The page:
The world's largest social media platform announced its "See First" option on Thursday, which allows users to choose up to 30 friends and Pages that will appear at the top of their News Feed. That may lead to less scrolling through a feed to find the posts you prefer, but it's unclear whether the company will lose advertising opportunities because of that more limited space.
Until today, Facebook relied on its algorithms to select the posts displayed in News Feed as well as to determine which advertisements would appear alongside them. That system, which the company has been honing for years, tracks what users click on as well as which posts they respond to, among other consumer decisions.
Now, the company appears to be betting that people will choose a more customized News Feed rather than having to scroll through a long list of assorted posts.
"We know we don't always get it right, and ultimately you're the only one who truly knows what is meaningful to you," Facebook spokesperson Caroline Rana said in an email.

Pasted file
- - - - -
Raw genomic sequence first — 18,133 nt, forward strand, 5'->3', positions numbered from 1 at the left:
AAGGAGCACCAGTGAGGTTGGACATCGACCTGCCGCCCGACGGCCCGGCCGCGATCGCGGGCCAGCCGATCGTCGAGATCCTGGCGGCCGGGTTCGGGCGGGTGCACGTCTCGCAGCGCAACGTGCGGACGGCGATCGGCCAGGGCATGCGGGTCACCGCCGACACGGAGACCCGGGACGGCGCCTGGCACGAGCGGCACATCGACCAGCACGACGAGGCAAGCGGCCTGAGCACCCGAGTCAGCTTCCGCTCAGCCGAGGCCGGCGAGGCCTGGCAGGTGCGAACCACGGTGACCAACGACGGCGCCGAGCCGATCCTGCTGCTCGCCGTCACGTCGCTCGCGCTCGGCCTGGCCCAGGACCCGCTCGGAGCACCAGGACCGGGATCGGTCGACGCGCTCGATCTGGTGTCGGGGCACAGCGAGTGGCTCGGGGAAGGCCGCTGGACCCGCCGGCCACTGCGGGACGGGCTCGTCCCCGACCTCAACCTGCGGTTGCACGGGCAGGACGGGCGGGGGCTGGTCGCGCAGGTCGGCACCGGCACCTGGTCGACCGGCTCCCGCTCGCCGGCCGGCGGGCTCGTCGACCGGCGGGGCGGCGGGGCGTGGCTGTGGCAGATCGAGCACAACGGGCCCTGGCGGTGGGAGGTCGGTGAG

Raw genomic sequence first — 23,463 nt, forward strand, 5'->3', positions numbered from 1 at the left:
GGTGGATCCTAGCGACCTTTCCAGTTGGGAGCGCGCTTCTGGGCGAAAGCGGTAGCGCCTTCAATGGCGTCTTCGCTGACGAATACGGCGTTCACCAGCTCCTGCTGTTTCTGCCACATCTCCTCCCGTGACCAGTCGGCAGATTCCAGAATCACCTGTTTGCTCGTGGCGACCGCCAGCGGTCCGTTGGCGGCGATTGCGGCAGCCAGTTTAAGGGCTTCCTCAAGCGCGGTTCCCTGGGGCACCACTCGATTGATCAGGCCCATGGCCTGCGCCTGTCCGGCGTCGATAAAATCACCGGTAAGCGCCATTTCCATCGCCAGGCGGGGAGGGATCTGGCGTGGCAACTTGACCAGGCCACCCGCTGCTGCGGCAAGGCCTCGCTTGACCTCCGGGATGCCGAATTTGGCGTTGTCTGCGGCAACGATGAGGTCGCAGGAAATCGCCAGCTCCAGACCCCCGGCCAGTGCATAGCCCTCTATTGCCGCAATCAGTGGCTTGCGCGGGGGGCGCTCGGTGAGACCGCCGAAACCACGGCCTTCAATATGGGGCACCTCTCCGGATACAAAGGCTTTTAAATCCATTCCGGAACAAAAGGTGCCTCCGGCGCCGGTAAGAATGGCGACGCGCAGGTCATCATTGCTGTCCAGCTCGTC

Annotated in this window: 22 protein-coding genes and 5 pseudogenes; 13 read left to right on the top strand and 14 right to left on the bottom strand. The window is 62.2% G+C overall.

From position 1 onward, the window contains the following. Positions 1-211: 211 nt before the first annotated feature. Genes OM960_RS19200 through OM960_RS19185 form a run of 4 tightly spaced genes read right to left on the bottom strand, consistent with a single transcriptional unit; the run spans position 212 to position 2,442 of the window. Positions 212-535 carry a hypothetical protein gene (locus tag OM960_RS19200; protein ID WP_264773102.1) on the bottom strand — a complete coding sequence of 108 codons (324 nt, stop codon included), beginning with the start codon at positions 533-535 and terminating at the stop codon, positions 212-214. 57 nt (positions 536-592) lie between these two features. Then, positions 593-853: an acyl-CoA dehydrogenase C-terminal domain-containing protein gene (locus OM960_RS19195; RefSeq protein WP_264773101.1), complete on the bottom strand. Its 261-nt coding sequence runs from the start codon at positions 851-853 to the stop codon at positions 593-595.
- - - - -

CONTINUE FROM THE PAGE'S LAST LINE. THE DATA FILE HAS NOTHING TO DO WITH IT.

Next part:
While Facebook will continue to use its algorithm to decide which ads to show users, "advertisers will not be able to directly target people who have marked specific Pages to 'See First'," she said.
After posts from the selected accounts, the rest of News Feed will feature posts selected by the algorithm.
Thursday's move isn't the first time a social media company has made such a shift. When it released first-quarter earnings in April, Twitter (TWTR) quit reporting the number of times its users refreshed their feed or made a search query -- a number it called "Timeline Views."
See First is the most radical of the changes Facebook has made to News Feed recently. In November, the company started providing users with an overview of the Pages, Groups and people that appear most often in their News Feeds and an option to change how many posts they see from each.
It also made it easier to unfollow accounts, according to a company press release.
While the feature was available on iOS devices as of Thursday, it wasn't clear when the option would be added to desktop and Android platforms. A statement from the company said users on those devices could expect to see it "over the coming weeks," and spokesperson Rana declined to provide a more specific time frame.